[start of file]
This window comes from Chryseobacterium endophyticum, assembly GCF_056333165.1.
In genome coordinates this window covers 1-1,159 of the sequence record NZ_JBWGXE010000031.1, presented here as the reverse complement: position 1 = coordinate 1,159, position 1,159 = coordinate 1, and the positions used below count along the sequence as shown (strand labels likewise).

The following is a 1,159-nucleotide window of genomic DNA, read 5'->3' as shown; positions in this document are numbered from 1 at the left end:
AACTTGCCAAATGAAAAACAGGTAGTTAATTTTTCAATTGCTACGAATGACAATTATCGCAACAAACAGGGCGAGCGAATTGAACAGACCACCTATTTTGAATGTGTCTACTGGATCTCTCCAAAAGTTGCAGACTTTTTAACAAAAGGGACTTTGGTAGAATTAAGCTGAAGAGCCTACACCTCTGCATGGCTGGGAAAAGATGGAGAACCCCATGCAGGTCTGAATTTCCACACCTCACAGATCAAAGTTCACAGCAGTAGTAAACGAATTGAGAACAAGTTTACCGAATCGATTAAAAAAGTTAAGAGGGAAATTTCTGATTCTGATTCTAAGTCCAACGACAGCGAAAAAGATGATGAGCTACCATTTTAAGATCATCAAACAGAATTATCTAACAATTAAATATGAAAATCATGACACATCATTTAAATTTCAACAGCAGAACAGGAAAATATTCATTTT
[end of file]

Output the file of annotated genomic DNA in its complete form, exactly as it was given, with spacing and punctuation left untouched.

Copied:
This window comes from Chryseobacterium endophyticum, assembly GCF_056333165.1.
In genome coordinates this window covers 1-1,159 of the sequence record NZ_JBWGXE010000031.1, presented here as the reverse complement: position 1 = coordinate 1,159, position 1,159 = coordinate 1, and the positions used below count along the sequence as shown (strand labels likewise).

The following is a 1,159-nucleotide window of genomic DNA, read 5'->3' as shown; positions in this document are numbered from 1 at the left end:
AACTTGCCAAATGAAAAACAGGTAGTTAATTTTTCAATTGCTACGAATGACAATTATCGCAACAAACAGGGCGAGCGAATTGAACAGACCACCTATTTTGAATGTGTCTACTGGATCTCTCCAAAAGTTGCAGACTTTTTAACAAAAGGGACTTTGGTAGAATTAAGCTGAAGAGCCTACACCTCTGCATGGCTGGGAAAAGATGGAGAACCCCATGCAGGTCTGAATTTCCACACCTCACAGATCAAAGTTCACAGCAGTAGTAAACGAATTGAGAACAAGTTTACCGAATCGATTAAAAAAGTTAAGAGGGAAATTTCTGATTCTGATTCTAAGTCCAACGACAGCGAAAAAGATGATGAGCTACCATTTTAAGATCATCAAACAGAATTATCTAACAATTAAATATGAAAATCATGACACATCATTTAAATTTCAACAGCAGAACAGGAAAATATTCATTTT